Government isn’t doing enough to protect and support whistleblowers, report finds

Corruption Watch releases report to mark International Anti-Corruption Day

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Corruption Watch has released a report on whistleblowing, calling for better support and resources to aid whistleblowers and fight corruption. Photo: Masego Mafata

  • Corruption Watch has released a report on whistleblowing, to mark International Anti-Corruption Day.
  • The report recommended that government strengthen legislation; establish a whistleblowing institution to provide legal, financial and mental health support; and dedicate additional resources to law enforcement agencies

Better protection and support must be given to whistleblowers reporting misconduct or corruption, says Corruption Watch in a report on how whistleblowing is perceived in South Africa.

For two months, Corruption Watch conducted an online survey of attitudes and behaviours related to whistleblowing. The results of the survey, which garnered 2,010 responses, were released in a report on Thursday to mark International Anti-Corruption Day.

The report is part of the Defend Our Democracy’s anti-corruption campaign which started on 3 December and ends on Friday.

According to the report, participants believe that whistleblowing is important to curb corruption and crime in South Africa. Just over half of participants noted that if they had to experience corruption, crime or any form of misconduct, in the public or private sector, they would know where to report it.

Participants also called for the government to strengthen legislation; establish a whistleblowing institution or agency to provide legal, financial and mental health support; and dedicate additional resources to law enforcement agencies to ensure that complaints are investigated thoroughly in order to hold perpetrators accountable.

“The data from this survey, along with the whistleblower complaints received by Corruption Watch and other organisations, and the experiences reported on in the public domain, clearly indicate that more needs to be done to make the environment safe and conducive for whistleblowing, if we hope to build a corruption-free society,” said Corruption Watch’s Kavisha Pillay.

Whistleblowers are protected by the Protected Disclosures Act. The Act “provides procedures in terms of which any employee may disclose information relating to an offence or a malpractice in the workplace by his or her employer or fellow employees; and protection for an employee, who has made a disclosure in accordance with the procedures provided for by the Act”.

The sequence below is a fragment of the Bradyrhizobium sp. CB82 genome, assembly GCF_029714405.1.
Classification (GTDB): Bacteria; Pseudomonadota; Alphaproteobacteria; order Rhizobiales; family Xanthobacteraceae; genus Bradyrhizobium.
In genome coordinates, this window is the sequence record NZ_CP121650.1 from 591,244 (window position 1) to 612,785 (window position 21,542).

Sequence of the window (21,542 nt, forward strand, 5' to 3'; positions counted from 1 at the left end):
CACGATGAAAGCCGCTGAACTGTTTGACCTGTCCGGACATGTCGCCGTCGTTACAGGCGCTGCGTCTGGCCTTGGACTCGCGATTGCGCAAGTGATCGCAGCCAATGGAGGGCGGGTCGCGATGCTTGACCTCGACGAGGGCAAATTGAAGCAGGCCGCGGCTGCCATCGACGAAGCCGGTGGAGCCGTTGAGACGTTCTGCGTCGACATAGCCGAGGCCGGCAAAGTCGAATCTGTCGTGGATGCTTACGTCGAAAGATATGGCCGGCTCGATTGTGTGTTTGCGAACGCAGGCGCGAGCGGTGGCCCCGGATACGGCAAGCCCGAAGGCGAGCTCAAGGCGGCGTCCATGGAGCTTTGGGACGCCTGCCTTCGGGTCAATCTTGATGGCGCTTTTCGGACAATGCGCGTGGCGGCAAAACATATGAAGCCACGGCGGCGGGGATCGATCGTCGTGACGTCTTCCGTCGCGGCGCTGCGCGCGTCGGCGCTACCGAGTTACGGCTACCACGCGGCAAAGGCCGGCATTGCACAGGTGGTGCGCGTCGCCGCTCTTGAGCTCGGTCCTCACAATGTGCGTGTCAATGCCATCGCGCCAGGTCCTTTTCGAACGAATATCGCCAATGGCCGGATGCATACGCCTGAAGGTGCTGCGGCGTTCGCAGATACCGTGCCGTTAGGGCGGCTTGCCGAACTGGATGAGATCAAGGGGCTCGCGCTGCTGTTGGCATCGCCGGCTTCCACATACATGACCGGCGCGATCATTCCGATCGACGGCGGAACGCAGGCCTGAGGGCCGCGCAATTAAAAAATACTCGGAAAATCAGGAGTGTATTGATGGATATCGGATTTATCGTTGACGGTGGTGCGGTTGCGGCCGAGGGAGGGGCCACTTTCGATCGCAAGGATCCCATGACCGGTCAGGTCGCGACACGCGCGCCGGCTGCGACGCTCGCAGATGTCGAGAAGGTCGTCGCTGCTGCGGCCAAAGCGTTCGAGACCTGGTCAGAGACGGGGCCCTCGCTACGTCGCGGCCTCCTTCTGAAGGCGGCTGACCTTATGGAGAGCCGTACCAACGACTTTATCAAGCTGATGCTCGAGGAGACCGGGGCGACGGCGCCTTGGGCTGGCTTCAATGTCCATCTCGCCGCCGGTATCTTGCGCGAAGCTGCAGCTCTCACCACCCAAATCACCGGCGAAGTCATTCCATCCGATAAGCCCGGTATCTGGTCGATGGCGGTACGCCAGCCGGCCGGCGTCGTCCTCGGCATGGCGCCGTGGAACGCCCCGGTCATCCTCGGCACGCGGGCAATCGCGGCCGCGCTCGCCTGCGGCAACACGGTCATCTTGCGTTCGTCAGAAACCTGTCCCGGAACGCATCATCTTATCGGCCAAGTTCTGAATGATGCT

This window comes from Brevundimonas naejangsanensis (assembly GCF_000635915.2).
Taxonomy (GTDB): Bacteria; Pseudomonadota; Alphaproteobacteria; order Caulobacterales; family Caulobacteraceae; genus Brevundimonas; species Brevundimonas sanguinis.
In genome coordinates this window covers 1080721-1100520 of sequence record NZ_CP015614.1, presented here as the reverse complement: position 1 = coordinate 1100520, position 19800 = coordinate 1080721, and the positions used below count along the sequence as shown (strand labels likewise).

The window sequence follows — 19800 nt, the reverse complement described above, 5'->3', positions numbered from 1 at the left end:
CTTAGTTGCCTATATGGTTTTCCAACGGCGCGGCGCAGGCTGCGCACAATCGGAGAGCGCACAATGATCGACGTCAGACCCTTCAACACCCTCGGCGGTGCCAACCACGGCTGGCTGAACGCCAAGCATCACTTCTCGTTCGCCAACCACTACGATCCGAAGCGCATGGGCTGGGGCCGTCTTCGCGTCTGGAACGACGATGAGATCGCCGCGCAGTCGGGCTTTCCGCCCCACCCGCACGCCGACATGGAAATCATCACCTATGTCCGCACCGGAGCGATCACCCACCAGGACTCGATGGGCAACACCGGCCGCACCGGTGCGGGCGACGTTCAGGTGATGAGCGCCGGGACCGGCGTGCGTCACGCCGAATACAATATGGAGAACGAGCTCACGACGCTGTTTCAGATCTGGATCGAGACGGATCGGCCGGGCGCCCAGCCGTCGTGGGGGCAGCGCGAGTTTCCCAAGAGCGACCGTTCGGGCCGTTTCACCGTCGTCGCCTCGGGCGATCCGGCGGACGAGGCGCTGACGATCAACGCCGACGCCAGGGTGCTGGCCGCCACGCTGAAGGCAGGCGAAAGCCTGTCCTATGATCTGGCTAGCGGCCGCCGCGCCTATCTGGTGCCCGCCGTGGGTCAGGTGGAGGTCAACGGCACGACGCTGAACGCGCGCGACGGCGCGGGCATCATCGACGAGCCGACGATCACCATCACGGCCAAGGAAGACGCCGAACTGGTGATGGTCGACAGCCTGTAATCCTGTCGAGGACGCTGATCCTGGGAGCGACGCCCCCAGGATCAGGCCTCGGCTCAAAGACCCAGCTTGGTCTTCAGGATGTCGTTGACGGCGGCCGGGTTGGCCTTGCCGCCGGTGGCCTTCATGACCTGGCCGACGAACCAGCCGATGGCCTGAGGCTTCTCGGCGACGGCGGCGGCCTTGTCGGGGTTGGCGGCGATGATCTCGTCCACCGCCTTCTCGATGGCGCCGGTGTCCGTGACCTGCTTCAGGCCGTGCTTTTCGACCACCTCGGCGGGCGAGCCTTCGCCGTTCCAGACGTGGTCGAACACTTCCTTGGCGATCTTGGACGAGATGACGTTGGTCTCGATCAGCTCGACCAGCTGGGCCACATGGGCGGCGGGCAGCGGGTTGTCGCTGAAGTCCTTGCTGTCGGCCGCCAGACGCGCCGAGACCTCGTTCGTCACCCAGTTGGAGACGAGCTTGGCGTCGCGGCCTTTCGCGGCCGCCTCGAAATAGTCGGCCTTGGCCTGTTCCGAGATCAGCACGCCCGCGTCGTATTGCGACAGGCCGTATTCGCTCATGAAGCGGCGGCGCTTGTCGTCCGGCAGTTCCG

Whistleblower Athol Williams testified before the Zondo Commission and released a statement last month explaining that he had been forced to flee South Africa because of concerns for his safety. Williams told GroundUp that the Act offers no protection for “public-interest whistleblowers” like himself.

“If you’re outside the company or are a public-interest whistleblower, you are fully exposed with no material support of any kind from government or the private sector,” he told GroundUp. “I did not blow the whistle on one employee harming another or the company harming a customer, but blew the whistle on my employer harming our society. There is no legal protection and financial and legal support at all,” he said.

Williams said the lack of support for whistleblowers raises questions around the “sincerity in our fight against corruption”. “I have tenuous legal status where I am. I could be thrown out with no home and no income. I am separated from my family. I am on my own with deteriorating health. I did this for my country and in return I am now left here to rot,” he said.

Among the recommendations in the report is for the Act to be reviewed and amended to expand the definition of a whistleblower from just employees to “anyone who has disclosed information about wrongdoing or misconduct”.

Only 32% of participants said they were either mostly or fully aware of the legislation that protects whistleblowers, the survey found. This did not affect their willingness to report malpractice and corruption, as 77% of the participants said they would still be willing to report corruption or misconduct if they experienced it.

Corruption Watch says whistleblowers face threats such as harassment, intimidation, violence, the loss of their livelihoods and, at times the loss of their lives — as is allegedly the case with murdered senior health department official Babita Deokaran.

Other recommendations made in the report included that the government allocate money from the Criminal Assets Recovery Account Fund to financially support whistleblowers. Corruption Watch also suggested criminal sanctions for individuals or institutions found guilty of intimidating or harassing whistleblowers, and more public awareness and education about whistleblowing.

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TOPICS:  Civil Society Corruption Crime

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